Quote

Basically, it sounds as though the ones you mentioned are a good fit for you, but you do need to realise that the big loss you are taking (and, also, this is the reason why I don't recommend using them in general) is poor performance and maintainability.


Easy to use does not imply poor performance and maintainability, lousy  design and implementation does. But then again then it isn't a competent middleware.

Quote
If I were in your position, I'd be more interested in improving these two things, even if it meant increasing the API complexity a great deal, and increasing the learning costs.


That is not an option since it misses my target audience. They are not intresseted in networking, to them networking is necessary but not important.

Quote
although this isn't  automatically going to happen - you can have your cake and eat it, although you probably have to pay for it if you want the vbest of all worlds


I'm more that happy to pay for good middleware, if it solves my problems and lowers my development cost. Although it is my customers that pay and it is their cost that is lowered.


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Offline blahblahblahh

JGO Coder


Medals: 1


http://t-machine.org


« Reply #8 - Posted 2005-01-03 12:01:54 »

Quote


No, no and no.  Middleware is not evil, bad middleware is.


My point was that stuff aimed at the scope of your problems tends to be poor. The problems are far too simple to interest anyone who's heavily into this, and networking is too easy in java for it to be commercially viable for companies to sell simple networking layers - they're not adding enough value (hence the ref of C, where a "simple" networking layer involves a heck of a lot more work than the equivalent in java, mainly due to lack of standardized cross-platform fully working free networking libs). That's not to say they couldn't sell it, at a profit, but the number of sales combined with low profit margin mean it's not really worth bothering.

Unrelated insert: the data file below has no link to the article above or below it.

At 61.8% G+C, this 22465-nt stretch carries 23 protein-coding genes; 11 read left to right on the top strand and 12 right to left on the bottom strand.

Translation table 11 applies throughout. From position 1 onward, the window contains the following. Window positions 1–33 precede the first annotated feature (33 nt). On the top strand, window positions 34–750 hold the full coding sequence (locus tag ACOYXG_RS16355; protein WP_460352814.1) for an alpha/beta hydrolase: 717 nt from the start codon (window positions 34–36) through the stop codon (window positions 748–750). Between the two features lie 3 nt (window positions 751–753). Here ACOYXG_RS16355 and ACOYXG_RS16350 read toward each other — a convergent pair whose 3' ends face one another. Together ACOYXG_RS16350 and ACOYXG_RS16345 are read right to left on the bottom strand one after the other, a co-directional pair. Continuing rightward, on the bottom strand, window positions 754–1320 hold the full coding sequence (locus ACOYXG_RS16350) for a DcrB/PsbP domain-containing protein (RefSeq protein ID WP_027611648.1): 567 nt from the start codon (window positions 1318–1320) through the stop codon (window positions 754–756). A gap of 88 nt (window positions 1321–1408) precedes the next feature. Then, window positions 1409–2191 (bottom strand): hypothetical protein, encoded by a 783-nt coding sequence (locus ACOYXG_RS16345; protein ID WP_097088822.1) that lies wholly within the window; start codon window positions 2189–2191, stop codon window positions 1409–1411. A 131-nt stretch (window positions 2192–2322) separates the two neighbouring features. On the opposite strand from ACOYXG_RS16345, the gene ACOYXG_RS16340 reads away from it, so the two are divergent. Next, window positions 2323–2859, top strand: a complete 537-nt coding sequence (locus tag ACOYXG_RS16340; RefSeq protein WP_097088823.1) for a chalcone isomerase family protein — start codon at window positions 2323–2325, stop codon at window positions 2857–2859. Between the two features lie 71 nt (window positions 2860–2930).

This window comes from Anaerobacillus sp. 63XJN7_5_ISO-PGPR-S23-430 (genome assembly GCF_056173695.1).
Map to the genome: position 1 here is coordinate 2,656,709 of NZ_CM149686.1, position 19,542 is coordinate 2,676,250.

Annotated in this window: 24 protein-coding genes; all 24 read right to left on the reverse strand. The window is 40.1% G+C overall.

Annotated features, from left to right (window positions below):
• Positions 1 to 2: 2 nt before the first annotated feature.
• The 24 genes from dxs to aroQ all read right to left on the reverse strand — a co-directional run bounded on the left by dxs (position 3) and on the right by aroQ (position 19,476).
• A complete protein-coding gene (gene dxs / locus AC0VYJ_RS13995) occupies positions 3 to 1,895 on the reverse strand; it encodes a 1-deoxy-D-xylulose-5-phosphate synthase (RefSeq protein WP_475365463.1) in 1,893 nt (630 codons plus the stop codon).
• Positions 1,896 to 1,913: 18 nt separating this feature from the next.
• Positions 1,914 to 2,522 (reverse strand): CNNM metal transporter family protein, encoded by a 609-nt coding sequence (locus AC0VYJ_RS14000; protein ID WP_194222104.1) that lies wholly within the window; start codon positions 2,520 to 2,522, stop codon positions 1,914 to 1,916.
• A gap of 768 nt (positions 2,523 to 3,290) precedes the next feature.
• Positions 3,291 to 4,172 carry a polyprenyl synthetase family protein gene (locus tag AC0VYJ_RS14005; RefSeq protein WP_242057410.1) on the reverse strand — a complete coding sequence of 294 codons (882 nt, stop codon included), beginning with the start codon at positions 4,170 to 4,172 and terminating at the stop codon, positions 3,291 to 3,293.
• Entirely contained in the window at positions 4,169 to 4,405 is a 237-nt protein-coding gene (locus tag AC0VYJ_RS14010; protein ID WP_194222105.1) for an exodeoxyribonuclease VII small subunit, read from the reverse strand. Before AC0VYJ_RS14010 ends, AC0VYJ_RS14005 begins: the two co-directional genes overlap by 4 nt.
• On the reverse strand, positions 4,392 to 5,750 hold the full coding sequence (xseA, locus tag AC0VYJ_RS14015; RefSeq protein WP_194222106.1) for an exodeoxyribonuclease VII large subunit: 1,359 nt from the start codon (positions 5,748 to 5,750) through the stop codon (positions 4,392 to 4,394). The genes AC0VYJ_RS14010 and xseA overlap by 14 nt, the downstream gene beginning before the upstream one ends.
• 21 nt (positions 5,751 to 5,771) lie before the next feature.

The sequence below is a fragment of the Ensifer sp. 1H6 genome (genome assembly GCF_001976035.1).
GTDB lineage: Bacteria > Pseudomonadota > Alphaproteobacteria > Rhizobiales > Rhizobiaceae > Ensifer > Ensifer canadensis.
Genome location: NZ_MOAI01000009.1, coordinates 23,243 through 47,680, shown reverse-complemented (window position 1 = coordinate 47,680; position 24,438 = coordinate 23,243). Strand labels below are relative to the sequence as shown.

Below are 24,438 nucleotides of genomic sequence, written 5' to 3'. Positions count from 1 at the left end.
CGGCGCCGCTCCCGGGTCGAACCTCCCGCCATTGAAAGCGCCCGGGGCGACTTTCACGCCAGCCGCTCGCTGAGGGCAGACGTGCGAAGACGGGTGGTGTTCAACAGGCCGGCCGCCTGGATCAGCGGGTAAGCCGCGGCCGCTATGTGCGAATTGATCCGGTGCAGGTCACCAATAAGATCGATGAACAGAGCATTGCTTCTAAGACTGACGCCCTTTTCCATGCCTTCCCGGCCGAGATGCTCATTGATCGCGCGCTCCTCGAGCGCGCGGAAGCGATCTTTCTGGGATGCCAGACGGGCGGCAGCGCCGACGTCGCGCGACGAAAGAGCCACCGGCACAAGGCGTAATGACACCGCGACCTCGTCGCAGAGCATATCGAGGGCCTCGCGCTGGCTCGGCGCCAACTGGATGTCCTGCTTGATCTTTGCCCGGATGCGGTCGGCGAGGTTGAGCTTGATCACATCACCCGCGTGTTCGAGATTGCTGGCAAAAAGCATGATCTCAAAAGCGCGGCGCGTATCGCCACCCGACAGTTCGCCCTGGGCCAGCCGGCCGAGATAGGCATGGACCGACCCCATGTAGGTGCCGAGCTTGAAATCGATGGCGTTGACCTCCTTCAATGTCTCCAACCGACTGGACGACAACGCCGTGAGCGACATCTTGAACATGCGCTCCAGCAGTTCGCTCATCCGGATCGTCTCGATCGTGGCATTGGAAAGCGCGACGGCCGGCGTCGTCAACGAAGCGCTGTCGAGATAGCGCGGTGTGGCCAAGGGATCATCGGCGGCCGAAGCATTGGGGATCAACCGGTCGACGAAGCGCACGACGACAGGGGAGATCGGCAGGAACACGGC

Quote

 Although even 6 month "hacked API's"  by developer with real newtwork experience have a tendency to be better designed and implemented than a quick 2 week hack by somebody that know networking but haven't realy worked with it professinaly or dosen't care.


IMHO that's not true: anyone can make a custom NIO networking solution for any simple problem quickly and easily, and it's not going to be inferior to a general-purpose one put together by someone else *unless* the someone else is investing a vast amount of time and money into making a really good general-purpose API. c.f. the problems of Netty - it tries to make a generic protocol handler, but fails miserably because protocols are often fiendishly complex, bursting through 2 or sometimes 3 or 4 of the OSI layers, and that means that making generic handlers is a real bitch. Netty's generic handler is WORSE than something most people would put together themselves, in ignorance, first time they try to use NIO *assuming* they had any non-trivial protocl (and, let's face it, most useful protocols are non-trivial). Netty forces you into a narrow tunnel which you can't get out of without dumping Netty, which AFAICS discards all the advantage you were getting in the first place.